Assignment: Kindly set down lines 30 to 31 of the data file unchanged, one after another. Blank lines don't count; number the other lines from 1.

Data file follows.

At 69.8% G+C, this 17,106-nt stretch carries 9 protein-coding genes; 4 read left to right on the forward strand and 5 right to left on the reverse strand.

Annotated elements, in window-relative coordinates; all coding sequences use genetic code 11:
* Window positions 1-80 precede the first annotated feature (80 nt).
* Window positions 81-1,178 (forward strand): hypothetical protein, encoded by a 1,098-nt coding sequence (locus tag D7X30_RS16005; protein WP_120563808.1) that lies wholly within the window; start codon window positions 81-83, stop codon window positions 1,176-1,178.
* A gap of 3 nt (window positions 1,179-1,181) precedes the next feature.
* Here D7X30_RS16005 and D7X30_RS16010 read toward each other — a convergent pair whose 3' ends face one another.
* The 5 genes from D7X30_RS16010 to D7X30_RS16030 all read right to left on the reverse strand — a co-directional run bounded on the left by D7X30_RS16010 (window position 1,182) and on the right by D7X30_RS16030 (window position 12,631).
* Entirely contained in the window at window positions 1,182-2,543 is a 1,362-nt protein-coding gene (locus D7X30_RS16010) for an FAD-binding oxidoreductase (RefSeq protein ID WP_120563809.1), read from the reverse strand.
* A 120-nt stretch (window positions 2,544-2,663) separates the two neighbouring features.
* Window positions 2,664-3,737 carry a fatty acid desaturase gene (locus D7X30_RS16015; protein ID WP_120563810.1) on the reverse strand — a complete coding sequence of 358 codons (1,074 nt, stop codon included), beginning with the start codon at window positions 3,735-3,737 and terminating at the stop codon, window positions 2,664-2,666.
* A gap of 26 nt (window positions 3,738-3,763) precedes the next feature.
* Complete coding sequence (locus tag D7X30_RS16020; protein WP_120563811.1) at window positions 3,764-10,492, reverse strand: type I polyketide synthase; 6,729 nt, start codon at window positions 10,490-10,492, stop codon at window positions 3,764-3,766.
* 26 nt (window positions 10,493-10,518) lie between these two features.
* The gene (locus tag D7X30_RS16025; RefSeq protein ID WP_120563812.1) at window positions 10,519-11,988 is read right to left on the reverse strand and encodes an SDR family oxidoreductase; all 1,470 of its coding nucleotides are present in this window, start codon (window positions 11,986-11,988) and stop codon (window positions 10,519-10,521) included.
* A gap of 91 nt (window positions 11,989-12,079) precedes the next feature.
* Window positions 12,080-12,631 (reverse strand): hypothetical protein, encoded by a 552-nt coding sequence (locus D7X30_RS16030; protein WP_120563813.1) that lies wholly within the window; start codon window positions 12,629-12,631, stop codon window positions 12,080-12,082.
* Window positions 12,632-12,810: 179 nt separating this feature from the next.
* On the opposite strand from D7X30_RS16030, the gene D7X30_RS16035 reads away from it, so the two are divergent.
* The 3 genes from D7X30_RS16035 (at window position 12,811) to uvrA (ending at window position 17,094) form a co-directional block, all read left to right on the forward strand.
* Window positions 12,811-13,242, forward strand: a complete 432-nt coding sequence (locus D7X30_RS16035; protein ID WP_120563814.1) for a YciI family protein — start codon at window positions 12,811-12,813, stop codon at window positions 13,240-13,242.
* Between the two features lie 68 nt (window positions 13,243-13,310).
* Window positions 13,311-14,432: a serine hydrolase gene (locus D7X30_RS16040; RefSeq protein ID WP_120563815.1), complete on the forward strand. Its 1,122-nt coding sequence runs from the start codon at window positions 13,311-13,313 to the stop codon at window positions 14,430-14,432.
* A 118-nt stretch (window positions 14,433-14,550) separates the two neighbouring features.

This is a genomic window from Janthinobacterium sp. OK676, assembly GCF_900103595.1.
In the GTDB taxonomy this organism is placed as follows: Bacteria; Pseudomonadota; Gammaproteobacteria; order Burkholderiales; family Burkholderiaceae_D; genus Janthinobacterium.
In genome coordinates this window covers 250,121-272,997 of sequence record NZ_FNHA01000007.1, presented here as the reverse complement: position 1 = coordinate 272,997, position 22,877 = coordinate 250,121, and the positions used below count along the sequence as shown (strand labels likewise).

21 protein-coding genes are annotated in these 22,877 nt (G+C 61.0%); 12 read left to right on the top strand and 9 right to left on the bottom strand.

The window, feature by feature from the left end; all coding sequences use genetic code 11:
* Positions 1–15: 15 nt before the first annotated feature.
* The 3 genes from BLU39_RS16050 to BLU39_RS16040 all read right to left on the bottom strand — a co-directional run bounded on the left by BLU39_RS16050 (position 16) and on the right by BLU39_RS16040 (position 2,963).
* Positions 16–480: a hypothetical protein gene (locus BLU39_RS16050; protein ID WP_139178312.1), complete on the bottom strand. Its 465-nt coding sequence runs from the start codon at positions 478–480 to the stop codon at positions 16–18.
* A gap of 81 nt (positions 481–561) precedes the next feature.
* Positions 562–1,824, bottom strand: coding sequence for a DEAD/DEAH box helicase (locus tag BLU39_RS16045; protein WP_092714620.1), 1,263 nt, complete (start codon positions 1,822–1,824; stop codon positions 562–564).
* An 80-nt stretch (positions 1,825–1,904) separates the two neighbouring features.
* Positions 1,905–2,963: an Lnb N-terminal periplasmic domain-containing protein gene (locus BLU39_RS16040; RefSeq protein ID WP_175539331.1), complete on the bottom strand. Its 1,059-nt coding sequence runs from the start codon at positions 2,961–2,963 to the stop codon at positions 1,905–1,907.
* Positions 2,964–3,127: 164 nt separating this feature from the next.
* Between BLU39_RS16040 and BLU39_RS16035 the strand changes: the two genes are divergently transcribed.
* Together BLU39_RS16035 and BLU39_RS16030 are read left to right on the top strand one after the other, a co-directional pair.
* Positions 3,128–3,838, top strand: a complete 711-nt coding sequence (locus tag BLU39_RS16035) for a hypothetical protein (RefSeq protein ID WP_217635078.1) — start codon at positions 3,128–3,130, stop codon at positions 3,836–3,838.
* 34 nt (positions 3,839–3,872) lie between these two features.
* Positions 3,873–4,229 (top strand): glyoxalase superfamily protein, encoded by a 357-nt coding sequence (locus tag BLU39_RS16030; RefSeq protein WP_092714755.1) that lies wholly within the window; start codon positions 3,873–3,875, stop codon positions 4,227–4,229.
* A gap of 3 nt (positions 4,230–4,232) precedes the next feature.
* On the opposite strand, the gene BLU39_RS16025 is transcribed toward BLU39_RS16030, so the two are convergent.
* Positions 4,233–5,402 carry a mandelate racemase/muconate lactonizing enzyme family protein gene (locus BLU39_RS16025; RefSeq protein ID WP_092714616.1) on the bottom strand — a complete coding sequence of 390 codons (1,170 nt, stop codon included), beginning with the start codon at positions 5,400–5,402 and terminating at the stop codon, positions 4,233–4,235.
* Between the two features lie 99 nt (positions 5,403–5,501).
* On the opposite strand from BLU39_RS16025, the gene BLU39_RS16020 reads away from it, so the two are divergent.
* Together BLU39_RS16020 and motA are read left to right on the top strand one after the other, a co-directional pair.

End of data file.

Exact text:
* The 3 genes from BLU39_RS16050 to BLU39_RS16040 all read right to left on the bottom strand — a co-directional run bounded on the left by BLU39_RS16050 (position 16) and on the right by BLU39_RS16040 (position 2,963).
* Positions 16–480: a hypothetical protein gene (locus BLU39_RS16050; protein ID WP_139178312.1), complete on the bottom strand. Its 465-nt coding sequence runs from the start codon at positions 478–480 to the stop codon at positions 16–18.